Hospital Sisters of the Third Order Regular of St. Francis
As one of the first Japanese candidates I (Sr. Cecilia Kachi Hisamatu) entered this Community, on Feb. 2-nd, 1950, and have celebrated 60 years of profession in 2013.
I was born in a village of which two- thirds of the people were Catholic. My family is Catholic. Three days after birth, I was baptized. My given name is Kachi, the name of a martyr of our village.
It was a custom that when a mother gives her baby the breast, she takes the right hand of her baby to make the Sign of the Cross. And so it was with my mother. When the child becomes old enough to understand and sees the face of its mother, the child makes the Sign of the Cross on his/her forehead with the right hand and the child asked for the breast.
The sisters were near my home in my childhood, and I got used to seeing them. When I was 19 years, I went to St.Francis Hospital on the recommendation of a pastor of a parish. Sr. Polycarpa and Sr. Clementia went back and forth between Himeji and Nagasaki. Whenever they came to Nagasaki, I received Sr. Clementia’s greetings with a hardy hand shake. Even now, the warmth of the big hand she offered me is unforgettable and its memory is in my heart. I was touched and admired the nobility of offering oneself to God.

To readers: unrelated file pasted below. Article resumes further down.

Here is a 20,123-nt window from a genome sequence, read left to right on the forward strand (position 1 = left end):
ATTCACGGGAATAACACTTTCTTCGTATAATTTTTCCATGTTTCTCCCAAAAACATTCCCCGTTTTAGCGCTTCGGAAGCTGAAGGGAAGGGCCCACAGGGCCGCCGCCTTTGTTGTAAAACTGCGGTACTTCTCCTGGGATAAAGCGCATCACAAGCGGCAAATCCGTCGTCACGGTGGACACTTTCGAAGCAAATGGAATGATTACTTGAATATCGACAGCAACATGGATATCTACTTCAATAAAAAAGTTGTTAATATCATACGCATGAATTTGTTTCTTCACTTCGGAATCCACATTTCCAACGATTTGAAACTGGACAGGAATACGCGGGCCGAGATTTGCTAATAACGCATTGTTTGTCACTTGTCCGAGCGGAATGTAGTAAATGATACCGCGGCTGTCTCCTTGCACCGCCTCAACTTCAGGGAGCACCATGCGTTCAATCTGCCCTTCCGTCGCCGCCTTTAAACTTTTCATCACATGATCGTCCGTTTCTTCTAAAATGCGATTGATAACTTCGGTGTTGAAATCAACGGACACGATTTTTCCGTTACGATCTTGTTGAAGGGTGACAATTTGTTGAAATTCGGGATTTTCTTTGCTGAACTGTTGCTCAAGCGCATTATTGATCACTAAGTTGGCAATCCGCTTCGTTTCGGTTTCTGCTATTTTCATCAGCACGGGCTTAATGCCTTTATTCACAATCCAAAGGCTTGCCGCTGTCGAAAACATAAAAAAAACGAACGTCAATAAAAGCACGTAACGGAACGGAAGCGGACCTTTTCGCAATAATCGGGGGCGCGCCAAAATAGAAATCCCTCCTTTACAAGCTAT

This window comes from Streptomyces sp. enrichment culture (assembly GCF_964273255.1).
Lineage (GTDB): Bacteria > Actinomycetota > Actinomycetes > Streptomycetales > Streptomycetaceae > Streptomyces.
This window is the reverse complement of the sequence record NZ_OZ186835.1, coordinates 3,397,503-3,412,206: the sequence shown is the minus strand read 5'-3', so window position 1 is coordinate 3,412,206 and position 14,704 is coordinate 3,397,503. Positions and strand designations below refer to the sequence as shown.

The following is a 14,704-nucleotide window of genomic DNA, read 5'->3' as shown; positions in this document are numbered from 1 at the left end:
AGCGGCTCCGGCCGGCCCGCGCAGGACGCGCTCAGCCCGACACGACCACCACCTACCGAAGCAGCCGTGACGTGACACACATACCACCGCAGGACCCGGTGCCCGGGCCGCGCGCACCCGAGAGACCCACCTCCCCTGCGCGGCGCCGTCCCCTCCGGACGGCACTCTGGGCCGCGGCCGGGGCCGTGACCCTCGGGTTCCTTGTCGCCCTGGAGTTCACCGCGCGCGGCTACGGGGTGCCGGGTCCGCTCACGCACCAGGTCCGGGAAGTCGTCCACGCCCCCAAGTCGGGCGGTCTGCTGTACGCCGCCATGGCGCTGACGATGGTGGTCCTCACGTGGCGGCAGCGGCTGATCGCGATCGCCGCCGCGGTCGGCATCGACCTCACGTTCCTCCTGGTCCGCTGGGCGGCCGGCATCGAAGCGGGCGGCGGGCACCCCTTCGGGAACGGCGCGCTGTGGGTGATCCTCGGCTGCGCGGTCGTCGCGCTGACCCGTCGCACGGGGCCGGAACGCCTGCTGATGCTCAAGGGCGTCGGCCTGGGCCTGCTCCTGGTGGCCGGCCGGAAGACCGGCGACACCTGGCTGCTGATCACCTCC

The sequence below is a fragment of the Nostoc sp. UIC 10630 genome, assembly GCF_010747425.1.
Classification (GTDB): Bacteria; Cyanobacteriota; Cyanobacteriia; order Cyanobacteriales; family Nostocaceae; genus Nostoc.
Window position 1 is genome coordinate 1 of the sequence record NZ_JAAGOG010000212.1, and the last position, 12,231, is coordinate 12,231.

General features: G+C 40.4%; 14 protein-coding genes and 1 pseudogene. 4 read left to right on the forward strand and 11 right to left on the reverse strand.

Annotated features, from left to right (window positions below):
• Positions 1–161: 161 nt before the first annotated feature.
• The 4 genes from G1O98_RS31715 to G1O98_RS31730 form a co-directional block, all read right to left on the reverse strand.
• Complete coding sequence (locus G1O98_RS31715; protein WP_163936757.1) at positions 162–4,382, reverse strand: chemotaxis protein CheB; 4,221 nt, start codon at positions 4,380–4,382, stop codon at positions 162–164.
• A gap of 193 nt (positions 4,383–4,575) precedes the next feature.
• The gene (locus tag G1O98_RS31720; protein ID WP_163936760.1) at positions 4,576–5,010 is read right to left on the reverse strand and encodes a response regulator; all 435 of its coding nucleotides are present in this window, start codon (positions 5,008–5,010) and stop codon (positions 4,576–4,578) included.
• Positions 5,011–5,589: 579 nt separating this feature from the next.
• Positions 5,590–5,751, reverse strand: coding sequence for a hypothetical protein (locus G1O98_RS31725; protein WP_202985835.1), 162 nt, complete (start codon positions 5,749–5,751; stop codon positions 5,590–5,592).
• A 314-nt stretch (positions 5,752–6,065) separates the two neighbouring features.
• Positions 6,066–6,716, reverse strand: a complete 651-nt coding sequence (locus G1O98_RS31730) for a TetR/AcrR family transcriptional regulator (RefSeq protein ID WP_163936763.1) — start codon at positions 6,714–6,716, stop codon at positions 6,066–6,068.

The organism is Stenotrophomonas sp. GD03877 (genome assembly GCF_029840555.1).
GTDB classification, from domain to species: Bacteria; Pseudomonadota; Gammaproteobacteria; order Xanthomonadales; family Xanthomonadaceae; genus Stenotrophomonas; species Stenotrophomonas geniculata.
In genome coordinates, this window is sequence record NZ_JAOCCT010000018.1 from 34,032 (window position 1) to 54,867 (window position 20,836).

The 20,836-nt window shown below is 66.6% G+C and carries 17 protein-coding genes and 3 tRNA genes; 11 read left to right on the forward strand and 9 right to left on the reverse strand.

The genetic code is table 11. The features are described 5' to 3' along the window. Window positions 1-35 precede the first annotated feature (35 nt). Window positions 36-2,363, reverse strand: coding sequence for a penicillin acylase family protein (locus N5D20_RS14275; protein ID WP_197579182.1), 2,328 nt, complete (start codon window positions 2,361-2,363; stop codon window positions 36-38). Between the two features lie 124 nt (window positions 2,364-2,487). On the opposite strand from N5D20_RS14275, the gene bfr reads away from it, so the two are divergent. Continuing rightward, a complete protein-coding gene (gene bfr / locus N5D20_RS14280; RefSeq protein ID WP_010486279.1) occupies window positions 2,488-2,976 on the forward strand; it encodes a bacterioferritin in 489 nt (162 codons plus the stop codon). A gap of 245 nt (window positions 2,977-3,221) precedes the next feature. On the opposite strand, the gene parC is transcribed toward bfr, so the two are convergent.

I entered the community, just after the novice mistress came to Japan from America and she was not able to speak Japanese. Though I always had the dictionary in one hand my studying English hadn’t made any progress at all. Anyway I am here now.
As I look back, I worked in the kitchen at Francisco Villa, Himeji convent, retreat house and Nagasaki. I always enjoyed my ministry-- ‘’Eating is living”-- it was always a work of joy.
Through the joys and pains of hospitality, I have been working for the Glory of God. As I grow old I believe my apostolate is doing the Will of God, and shall gladly do anything my superior may ask of me, and am committed to do it gladly.